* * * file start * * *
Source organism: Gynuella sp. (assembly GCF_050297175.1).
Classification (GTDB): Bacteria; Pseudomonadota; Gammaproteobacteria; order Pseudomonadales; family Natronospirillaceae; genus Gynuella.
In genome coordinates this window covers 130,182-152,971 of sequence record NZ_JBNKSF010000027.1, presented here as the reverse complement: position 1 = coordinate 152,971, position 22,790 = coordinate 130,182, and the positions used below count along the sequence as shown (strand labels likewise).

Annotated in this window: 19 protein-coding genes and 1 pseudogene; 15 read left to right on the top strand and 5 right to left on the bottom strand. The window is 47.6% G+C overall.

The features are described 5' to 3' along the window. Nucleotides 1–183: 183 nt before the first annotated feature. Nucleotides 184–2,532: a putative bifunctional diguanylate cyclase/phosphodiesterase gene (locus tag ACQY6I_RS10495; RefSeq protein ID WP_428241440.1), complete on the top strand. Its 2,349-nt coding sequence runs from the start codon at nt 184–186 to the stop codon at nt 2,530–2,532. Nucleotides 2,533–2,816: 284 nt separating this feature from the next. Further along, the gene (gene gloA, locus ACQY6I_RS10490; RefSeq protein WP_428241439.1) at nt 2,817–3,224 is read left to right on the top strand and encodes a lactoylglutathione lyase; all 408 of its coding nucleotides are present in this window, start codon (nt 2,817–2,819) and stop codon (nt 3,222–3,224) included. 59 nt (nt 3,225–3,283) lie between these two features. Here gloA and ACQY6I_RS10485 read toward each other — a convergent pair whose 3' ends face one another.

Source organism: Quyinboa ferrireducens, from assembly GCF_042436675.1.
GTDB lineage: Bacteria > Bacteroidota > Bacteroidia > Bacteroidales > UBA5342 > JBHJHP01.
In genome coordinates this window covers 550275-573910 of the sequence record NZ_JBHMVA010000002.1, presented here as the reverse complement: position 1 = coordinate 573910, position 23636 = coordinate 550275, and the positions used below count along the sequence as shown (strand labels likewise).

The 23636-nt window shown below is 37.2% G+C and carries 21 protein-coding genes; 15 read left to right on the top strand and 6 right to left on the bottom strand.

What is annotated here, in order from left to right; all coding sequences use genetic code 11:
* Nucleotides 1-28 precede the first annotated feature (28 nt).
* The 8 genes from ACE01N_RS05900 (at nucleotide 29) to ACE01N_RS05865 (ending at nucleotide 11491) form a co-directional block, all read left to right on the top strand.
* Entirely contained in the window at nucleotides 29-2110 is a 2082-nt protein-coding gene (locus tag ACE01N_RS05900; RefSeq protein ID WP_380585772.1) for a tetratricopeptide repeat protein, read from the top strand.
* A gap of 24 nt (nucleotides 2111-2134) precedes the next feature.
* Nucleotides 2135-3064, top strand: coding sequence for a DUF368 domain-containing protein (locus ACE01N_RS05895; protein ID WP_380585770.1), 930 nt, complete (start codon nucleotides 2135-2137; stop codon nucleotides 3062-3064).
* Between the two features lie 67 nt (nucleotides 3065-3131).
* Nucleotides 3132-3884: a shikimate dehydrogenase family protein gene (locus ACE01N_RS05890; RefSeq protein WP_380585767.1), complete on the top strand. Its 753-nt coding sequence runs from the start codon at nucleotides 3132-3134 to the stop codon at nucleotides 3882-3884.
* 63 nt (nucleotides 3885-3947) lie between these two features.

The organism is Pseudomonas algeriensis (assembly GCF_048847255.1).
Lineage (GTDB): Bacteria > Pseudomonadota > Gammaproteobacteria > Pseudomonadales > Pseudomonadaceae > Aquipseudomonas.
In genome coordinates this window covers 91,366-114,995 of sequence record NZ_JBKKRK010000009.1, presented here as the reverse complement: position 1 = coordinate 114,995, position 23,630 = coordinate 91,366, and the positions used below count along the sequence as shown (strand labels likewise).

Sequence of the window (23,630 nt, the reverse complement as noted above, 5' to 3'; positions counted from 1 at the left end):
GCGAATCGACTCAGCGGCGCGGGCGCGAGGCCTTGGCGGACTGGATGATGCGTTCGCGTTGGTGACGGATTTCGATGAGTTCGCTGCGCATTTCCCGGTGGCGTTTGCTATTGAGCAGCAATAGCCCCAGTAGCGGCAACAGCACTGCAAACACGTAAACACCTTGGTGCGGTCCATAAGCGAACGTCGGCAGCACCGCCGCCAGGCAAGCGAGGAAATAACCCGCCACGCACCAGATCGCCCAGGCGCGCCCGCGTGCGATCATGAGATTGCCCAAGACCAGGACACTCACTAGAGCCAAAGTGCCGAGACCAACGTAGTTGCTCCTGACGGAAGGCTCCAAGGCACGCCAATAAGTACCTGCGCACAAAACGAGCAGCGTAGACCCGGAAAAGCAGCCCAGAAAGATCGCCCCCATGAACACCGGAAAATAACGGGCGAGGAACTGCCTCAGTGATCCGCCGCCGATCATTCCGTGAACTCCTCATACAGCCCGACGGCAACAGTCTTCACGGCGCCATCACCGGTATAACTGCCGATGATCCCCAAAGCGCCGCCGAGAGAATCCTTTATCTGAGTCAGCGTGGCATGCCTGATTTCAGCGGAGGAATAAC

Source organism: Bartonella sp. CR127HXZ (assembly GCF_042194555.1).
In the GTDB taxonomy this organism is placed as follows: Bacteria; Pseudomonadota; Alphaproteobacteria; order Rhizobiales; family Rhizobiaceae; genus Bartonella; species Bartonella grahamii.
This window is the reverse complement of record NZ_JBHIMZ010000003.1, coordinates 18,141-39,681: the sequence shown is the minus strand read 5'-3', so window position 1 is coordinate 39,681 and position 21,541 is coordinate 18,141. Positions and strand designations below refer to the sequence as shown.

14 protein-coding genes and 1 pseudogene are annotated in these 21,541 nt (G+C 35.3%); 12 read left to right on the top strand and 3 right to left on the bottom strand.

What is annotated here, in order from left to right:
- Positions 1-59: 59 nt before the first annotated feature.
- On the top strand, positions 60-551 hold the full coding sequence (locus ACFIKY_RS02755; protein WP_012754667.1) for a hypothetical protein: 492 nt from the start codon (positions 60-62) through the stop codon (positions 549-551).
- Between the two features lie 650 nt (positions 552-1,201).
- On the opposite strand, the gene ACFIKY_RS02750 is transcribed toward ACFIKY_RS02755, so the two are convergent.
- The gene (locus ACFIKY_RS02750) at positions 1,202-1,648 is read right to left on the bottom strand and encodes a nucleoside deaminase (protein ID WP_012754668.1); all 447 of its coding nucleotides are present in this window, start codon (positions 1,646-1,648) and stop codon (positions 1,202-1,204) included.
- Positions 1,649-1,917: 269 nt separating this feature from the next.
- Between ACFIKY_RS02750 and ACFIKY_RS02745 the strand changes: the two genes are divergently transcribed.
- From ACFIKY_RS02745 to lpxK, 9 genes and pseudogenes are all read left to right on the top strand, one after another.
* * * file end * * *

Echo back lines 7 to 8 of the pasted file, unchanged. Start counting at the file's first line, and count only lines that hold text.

GTDB lineage: Bacteria > Bacteroidota > Bacteroidia > Bacteroidales > UBA5342 > JBHJHP01.
In genome coordinates this window covers 550275-573910 of the sequence record NZ_JBHMVA010000002.1, presented here as the reverse complement: position 1 = coordinate 573910, position 23636 = coordinate 550275, and the positions used below count along the sequence as shown (strand labels likewise).